Math word problems can be a headache for kids and they often avoid having to solve it. Some kids overcome this by using an online math word problem solver tool to finish their homework for them. While these tools are known to be a nice and quick solution, they’re not suitable to be a long-term one for children. If children rely on online math solver tools too often to help them with solving math, they won’t get to learn anything at all. Children should learn to understand and conquer these tricky questions by themselves – which is where parents come in! In this article, we’ll go through 3 reasons why your child may be struggling with word problems and how you can help them overcome it!
3 reasons why your child may struggle with math word problems:
1. They’re not used to reading
Math word problems rely on, you guessed it, words to describe the scenario. Often times, the words are there to give some context while the numbers are information that children can work with. This remains the same for all types of word problems in math. Since these problems involve the use of various words, it’s only logical that you need to have good reading skills to be able to understand them. Just like how you need to understand the question before answering it correctly, your child will need to understand the problem that they see beforehand. If your child is not accustomed to reading a lot of words, the chances of them struggling with understanding word problems are higher.
What you can do to help:
Teach your child how to break down long sentences into shorter phrases. Doing this will not only simplify the information and make it easier for your child to process, it will also easier for you to detect the words or concepts your child struggle with. This way, you can also start familiarizing them with the words they don’t understand. Your child should also learn math lingo so they’re more familiar with the language. Math lingo are keywords, terms, and phrases found in math problems that can make it easier for your child to choose which math formulas or writing equations to use. You can think of math lingo as the harder language for children. By becoming familiar with the lingo, your child can translate word problems into plain English much faster.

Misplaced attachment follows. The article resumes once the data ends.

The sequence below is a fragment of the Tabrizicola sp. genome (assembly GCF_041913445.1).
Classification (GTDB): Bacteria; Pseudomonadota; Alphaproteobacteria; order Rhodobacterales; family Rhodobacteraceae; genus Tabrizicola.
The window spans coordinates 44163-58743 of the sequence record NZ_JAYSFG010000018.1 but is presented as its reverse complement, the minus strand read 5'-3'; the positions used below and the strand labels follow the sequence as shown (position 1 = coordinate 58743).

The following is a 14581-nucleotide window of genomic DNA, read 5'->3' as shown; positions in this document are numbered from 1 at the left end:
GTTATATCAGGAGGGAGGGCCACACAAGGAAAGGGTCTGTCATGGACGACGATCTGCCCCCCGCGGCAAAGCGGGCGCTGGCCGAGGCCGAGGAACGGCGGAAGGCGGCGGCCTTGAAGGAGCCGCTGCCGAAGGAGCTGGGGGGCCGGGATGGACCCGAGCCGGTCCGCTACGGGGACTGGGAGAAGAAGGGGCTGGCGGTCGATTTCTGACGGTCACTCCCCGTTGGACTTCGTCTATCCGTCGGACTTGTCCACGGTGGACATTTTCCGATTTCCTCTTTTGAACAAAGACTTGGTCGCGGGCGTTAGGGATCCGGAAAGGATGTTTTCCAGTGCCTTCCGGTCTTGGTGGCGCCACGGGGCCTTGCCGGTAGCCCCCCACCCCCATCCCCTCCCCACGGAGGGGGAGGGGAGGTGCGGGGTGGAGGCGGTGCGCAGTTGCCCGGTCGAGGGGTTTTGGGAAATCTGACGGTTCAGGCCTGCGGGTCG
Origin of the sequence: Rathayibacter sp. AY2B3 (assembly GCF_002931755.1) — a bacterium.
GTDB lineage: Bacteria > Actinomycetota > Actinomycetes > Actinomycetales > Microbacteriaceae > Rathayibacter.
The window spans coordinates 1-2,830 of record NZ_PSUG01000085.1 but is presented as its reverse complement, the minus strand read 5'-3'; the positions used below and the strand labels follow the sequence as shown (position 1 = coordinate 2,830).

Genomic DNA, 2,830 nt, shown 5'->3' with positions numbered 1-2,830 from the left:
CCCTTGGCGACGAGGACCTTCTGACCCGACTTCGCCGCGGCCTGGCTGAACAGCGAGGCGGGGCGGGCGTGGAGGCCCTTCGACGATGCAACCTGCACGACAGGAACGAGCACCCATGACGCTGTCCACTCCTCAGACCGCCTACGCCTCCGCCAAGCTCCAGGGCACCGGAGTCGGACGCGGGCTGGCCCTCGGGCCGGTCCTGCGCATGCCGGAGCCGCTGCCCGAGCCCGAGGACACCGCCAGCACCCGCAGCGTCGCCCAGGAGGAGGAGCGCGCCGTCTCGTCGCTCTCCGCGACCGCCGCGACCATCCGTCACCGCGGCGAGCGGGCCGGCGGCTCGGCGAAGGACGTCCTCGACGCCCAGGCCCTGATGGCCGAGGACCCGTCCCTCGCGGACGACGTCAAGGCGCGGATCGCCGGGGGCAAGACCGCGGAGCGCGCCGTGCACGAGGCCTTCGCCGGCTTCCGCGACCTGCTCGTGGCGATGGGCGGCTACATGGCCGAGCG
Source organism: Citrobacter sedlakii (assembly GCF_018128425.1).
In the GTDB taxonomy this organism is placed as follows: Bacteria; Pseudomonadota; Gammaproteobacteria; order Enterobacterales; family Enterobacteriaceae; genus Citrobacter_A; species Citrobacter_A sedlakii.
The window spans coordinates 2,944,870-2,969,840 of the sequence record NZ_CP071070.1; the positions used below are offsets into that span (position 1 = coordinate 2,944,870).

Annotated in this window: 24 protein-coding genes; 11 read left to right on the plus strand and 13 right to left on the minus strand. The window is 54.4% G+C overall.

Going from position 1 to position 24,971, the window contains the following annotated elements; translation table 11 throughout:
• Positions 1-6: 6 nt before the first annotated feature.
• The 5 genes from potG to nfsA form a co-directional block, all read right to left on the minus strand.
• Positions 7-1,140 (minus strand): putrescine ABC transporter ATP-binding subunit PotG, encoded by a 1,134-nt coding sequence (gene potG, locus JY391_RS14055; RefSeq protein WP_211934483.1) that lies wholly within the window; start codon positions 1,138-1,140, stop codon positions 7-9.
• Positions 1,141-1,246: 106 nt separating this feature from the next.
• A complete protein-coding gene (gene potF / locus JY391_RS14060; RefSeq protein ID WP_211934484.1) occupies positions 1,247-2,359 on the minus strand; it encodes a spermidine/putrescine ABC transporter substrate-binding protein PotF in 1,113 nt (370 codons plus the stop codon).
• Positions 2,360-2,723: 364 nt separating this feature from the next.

2. They feel overwhelmed
Seeing a lot of words instead of the familiar short math problems can feel overwhelming for children, especially when they see longer paragraphs and sentences. In their eyes, a longer paragraph can only mean a more difficult math problem. So, the unfamiliar length of words may make children feel lost and want to give up before even trying.
What you can do to help:
You can educate your child by proving that long word problems aren’t necessarily hard to solve. Get your child to practice converting the English sentences they see into Math equations to help shorten the problem. This way, they can brush up on basic math skills and slowly understand the connection between the words and formulas. By encouraging them as they work through the math word problems, your child will feel more motivated and confident to solve them.
If you have some time, you can also give them some word problem worksheets or an easy-to-understand guide to go through at home. Just search up “math word problems for dummies” in Google to look for easier word problems to deal with and a step by step plan to start from. The more your child is used to seeing the words and equations, the more often they’ll find a solution each and every time.
3. They have a short attention span
Children are known to have short attention spans. So when they see a long, wordy, and complex math word problem, they’re more likely to procrastinate while solving it. They often lack the patience to solve word problems by scanning the question and assuming what is given or what is asked. Because they did not spend enough time reading the problem carefully, they might end up misinterpreting the question or making mistakes.
What you can do to help:
To help our children develop some patience, set a goal for them do a small number of math word problems during each revision session. We recommend 15 minutes at most to cater to their short attention spans. Know what motivates your child and use that to encourage them every time they are able to show perseverance while problem-solving. As they improve, adjust the goal you set accordingly and you’ll be able to see their patience getting better over time.
Learn math word problems with Practicle!
Being able to solve Math problem sums is an important skill that your child is going to need to primary school. If you’re looking for more resources to help them learn word problems, you can check out Practicle’s math game! We offer daily math practices in the form of fun games to help kids enjoy learning math. Our math practices also include personalized math word problems based on each child’s learning level alongside its own video explanations. By using Practicle’s resources, there’s no need to worry about preparing the resources yourself, so you can focus on supervising your child’s learning! You can consider trying out our 7-day free trial to experience the real deal!